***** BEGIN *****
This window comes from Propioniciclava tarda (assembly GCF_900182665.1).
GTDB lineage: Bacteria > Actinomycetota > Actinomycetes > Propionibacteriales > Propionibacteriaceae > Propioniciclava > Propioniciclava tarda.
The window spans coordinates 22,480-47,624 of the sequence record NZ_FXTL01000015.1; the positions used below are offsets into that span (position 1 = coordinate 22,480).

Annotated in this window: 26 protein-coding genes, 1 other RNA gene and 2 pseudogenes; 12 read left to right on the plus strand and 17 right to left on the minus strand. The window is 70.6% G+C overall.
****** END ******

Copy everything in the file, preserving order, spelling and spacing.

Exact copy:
This window comes from Propioniciclava tarda (assembly GCF_900182665.1).
GTDB lineage: Bacteria > Actinomycetota > Actinomycetes > Propionibacteriales > Propionibacteriaceae > Propioniciclava > Propioniciclava tarda.
The window spans coordinates 22,480-47,624 of the sequence record NZ_FXTL01000015.1; the positions used below are offsets into that span (position 1 = coordinate 22,480).

Annotated in this window: 26 protein-coding genes, 1 other RNA gene and 2 pseudogenes; 12 read left to right on the plus strand and 17 right to left on the minus strand. The window is 70.6% G+C overall.